Its impact was roughly analogous to Ford's Model T car. Like the 084, it was designed not only for functionality, but for its ruggedness: it had no fans or openings, and did not need regular "attention." In fact, Modicon minimized any notion that this was a "computer" at all. That term was strongly associated with finicky behavior, unreliable performance, and the need for a tightly controlled environment.
After the Modicon 084's success, other vendors entered the PLC business, all focused primarily on automotive production, which was the largest market. Within a few years, at least 10 credible vendors were in the space, including Modicon (which was purchased by Gould Electronics, and then by Schneider Electric, which continues to use the brand name).
As important as the PLC itself was, the programming unit used to enter the ladder-logic statements, as well follow the steps through the ladder and even perform basic diagnostics was equally important. The Modicon 084, and early competitive units, had no option other than to use a custom-built box which connected via a cable, and was disconnected during production use. As the PC became more common in the 1980s, vendors split into two camps. Some offered dedicated, fixed-function programmers with specific buttons labeled with PLC functions. Others went the PC route and took advantage of their lower cost and greater flexibility. PC-based units also offered the ability to store and recall countless programs, invoke advanced diagnostics, and support add-on applications (some vendors offered both).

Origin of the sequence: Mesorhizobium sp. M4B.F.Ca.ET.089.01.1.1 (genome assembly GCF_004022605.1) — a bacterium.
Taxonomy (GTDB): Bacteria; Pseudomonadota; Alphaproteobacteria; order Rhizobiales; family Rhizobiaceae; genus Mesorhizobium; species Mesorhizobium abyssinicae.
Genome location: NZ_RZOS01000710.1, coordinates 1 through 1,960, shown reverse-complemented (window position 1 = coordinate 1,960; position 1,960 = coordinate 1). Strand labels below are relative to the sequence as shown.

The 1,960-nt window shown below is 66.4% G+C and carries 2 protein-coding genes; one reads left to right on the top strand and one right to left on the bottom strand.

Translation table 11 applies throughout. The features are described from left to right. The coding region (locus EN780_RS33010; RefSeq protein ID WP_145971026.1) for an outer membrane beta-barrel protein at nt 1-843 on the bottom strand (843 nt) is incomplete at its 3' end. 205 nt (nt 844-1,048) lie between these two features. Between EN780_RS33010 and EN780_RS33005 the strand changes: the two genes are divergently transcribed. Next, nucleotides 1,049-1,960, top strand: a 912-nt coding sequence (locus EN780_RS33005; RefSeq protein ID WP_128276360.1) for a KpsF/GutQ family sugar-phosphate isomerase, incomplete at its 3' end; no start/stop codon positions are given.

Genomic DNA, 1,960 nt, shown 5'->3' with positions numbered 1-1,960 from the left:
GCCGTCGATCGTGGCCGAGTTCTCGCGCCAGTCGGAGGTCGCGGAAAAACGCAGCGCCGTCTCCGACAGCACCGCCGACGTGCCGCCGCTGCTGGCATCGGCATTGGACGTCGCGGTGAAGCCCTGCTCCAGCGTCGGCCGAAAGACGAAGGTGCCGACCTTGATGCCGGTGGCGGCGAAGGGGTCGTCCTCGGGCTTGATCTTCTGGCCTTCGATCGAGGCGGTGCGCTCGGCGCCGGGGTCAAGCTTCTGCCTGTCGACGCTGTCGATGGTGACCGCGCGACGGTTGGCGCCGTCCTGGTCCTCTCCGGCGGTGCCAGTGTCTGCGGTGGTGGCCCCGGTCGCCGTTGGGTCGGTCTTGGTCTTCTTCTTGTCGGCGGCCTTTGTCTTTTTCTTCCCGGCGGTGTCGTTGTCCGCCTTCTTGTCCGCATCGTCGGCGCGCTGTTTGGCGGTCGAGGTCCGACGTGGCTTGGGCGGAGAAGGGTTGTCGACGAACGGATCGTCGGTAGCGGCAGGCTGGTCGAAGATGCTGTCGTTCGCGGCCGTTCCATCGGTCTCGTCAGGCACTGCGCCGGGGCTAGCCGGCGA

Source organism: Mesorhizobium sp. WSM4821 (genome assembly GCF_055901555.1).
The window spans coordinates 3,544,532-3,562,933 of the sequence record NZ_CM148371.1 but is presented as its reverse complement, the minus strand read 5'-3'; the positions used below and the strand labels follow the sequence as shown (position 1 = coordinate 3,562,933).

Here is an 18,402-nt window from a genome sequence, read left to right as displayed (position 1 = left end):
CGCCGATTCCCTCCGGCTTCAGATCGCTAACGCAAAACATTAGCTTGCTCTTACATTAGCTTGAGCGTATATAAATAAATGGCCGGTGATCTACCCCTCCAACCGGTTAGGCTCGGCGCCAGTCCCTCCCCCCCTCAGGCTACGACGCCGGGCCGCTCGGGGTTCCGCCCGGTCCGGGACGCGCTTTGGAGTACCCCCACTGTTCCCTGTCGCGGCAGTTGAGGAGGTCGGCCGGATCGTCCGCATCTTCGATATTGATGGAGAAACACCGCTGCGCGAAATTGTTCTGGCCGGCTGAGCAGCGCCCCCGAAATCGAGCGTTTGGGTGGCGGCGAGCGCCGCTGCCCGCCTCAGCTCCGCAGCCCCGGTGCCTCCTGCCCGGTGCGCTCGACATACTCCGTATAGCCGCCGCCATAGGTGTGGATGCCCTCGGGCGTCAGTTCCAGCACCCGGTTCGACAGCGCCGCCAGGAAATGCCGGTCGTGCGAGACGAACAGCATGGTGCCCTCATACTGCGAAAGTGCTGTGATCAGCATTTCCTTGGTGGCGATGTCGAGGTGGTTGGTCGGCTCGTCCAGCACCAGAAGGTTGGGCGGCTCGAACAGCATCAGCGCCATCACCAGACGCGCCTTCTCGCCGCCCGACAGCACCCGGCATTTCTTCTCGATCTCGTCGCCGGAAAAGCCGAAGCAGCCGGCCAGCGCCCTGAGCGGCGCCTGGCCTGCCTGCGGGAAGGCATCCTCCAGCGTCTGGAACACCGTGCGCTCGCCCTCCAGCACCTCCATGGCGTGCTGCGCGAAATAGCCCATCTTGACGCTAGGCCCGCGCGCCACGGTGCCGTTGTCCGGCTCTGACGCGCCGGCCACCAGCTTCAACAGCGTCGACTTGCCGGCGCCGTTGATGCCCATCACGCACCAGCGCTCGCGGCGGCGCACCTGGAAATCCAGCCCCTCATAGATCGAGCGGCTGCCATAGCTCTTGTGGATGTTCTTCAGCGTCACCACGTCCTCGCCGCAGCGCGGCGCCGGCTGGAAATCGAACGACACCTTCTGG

Most PLC programmers are now PC-based and come equipped with a screen, keyboard or touch screen, and stripped-down, somewhat ruggedized central processing unit. Some also offer alternatives to ladder-logic programming, with high-level languages and "canned" modules for common applications, such as on/off control. Some even include an embedded (non-Windows) operating system designed to run despite software or hardware problems.